Lara Palermo was 19 years old when she delivered her first child, Natalia, in 1996. Instead of going home after a few days, like most mothers, she was hospitalized for a month. She had severe postpartum bleeding that required five blood transfusions.
“My doctors thought I had a lazy uterus,” Lara recalls. With this condition, the uterus does not contract adequately after delivery to expel intrauterine contents and places the mother at a high risk of bleeding.
Lara, now 30 years old and living in Rochester, New York, says that there was no prior history of bleeding disorders in her family. While growing up, she experienced nosebleeds, but dismissed them as harmless. She was never tested for a bleeding disorder.
In July 1998, Lara’s mother had another child, Justin, who was diagnosed with severe hemophilia A following circumcision. At that time, Lara was pregnant again. On her mother’s recommendation, she sought advice at the Mary M. Gooley Hemophilia Center in Rochester, where Peter A. Kouides, MD, is medical and research director.
“When [Lara] saw us while pregnant with her second child, we thought perhaps she could be a carrier,” says Kouides. Since Lara’s brother Justin did not have a detectable genetic mutation, genetic testing was not performed on Lara, Kouides says. “We were left to just measuring her factor VIII level in her third trimester, which was ‘normal.’” In most women who are carriers, however, the factor VIII level typically rises during the third trimester.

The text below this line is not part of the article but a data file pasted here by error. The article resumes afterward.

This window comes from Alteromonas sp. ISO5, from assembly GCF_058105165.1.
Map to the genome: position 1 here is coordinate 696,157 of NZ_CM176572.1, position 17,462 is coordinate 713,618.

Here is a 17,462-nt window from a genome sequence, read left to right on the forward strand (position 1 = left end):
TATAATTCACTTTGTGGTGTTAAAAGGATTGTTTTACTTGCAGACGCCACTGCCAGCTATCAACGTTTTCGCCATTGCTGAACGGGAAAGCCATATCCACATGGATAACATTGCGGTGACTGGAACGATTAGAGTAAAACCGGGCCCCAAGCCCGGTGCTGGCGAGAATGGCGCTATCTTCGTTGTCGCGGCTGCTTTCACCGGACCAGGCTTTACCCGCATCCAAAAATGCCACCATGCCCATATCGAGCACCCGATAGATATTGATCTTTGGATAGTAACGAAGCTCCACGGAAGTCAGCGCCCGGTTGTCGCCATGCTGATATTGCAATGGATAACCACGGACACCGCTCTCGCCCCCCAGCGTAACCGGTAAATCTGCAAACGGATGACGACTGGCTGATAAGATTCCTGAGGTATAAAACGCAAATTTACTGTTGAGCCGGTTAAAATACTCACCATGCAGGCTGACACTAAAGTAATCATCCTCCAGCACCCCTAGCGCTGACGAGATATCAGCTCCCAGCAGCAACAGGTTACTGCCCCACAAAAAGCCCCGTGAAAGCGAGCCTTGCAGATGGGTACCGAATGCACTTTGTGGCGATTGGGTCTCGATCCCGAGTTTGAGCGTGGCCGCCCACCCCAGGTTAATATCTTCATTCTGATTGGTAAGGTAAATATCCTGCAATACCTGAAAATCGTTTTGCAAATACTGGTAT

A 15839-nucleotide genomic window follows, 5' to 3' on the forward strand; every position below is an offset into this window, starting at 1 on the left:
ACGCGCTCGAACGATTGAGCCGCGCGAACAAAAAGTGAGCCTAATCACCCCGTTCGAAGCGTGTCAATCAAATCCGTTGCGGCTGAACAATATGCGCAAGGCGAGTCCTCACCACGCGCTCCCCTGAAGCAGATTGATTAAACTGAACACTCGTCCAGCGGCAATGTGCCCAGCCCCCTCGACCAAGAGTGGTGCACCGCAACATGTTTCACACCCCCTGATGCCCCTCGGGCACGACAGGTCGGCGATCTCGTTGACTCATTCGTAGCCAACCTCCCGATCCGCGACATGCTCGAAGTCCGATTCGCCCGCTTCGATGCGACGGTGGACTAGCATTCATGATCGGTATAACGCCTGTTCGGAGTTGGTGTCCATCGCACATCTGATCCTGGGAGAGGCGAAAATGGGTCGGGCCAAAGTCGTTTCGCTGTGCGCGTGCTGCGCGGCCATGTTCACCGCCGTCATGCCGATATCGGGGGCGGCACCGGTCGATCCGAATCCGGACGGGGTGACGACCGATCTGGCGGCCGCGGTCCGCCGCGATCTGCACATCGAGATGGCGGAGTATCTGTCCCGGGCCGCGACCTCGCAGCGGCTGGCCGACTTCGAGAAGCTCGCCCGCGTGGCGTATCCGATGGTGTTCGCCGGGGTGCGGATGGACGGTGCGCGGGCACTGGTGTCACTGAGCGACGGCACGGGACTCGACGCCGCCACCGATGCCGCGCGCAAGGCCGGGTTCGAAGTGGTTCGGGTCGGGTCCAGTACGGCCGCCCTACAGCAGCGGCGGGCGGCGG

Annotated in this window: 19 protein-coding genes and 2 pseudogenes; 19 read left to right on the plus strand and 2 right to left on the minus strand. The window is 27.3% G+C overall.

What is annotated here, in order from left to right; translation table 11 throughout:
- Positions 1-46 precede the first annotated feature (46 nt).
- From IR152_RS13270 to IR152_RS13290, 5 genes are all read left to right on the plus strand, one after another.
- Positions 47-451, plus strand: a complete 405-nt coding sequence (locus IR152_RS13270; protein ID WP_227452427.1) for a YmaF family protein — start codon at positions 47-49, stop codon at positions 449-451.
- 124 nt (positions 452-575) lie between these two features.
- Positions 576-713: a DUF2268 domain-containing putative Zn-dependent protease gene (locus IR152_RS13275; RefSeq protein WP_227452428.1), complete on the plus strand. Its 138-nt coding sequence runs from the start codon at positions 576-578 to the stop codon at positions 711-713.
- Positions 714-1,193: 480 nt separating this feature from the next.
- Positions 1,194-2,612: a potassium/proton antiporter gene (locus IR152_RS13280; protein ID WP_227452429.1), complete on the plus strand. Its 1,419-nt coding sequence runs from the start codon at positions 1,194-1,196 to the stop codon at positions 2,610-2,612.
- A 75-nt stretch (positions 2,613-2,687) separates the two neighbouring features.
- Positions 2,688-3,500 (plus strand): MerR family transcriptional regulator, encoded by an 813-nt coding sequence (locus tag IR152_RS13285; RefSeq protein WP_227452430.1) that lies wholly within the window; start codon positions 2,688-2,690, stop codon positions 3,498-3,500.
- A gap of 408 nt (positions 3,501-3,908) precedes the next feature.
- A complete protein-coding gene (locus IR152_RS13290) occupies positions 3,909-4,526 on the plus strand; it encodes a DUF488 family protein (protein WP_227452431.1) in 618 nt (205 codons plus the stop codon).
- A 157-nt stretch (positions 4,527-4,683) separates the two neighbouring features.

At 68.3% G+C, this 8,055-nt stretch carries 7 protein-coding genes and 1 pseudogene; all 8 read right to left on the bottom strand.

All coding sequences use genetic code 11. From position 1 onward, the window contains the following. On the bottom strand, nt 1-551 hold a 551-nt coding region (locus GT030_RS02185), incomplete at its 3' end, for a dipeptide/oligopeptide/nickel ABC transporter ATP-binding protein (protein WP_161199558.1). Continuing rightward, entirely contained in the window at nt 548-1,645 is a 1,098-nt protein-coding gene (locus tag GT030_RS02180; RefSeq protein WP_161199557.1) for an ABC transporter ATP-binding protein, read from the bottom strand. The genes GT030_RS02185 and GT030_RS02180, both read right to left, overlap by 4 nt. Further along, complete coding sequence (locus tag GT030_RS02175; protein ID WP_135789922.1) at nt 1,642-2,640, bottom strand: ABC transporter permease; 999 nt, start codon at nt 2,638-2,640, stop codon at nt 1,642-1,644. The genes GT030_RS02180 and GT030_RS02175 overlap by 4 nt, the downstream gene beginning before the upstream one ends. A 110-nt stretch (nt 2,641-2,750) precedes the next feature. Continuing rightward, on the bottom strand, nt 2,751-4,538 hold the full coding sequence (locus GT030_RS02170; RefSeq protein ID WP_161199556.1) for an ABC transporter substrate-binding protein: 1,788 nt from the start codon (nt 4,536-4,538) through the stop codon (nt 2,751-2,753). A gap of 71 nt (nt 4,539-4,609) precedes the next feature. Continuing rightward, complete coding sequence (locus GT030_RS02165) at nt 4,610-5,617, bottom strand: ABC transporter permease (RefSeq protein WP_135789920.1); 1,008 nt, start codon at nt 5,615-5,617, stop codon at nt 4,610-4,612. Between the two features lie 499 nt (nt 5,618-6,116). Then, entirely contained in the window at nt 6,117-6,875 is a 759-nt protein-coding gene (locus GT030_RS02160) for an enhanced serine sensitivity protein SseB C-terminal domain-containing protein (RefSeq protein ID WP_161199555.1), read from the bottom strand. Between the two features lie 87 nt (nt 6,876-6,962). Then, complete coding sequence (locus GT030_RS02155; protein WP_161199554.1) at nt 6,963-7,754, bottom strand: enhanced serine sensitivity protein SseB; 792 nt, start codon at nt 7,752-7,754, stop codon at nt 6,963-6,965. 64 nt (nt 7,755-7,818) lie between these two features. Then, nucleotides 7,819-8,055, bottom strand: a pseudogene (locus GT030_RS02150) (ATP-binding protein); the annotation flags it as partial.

Lara underwent a planned caesarean section for her second delivery. Her postdelivery factor VIII level was a low 45%, so she was treated with synthetic hormone DDAVP (desmopressin acetate) to suppress postpartum bleeding. The birth went smoothly, and Lara’s son Darrell was born in April 1999. Soon after the birth, Darrell was diagnosed with severe hemophilia A, like his uncle. Darrell’s diagnosis confirmed Lara’s status as a carrier.
Lara’s experience is not an isolated case, according to Kouides. Although few published studies exist, he cites a 2006 Netherlands study published in the journal Blood, in which healthcare professionals are urged to pay closer attention to symptomatic carriers like Lara. A symptomatic carrier is a person who carries the gene for hemophilia and is thus symptomatic with regard to potential bleeding under certain circumstances.
“The study showed that approximately one-third of women who are carriers can also have low clotting factor levels,” explains Kouides. It suggested a higher risk of bleeding in carriers of hemophilia, especially after medical interventions (including childbirth) or procedures like a dental extraction. It also emphasized the importance of clotting factor level measurement before interventions in all carriers and potential carriers.
Defining a Symptomatic Carrier
Family history and assessment of clotting factor VIII and IX levels were once the sole methods of identifying carriers, before the advent of genetic counseling and carrier testing commonly used today. “The most accurate, gold-standard way to identify a female carrier is to do genetic testing on her blood, assuming that her relative with hemophilia has had genetic testing and has an identifiable mutation,” says Kouides. Sometimes the mutation cannot be identified because the relative’s insurance wouldn’t pay for full sequencing.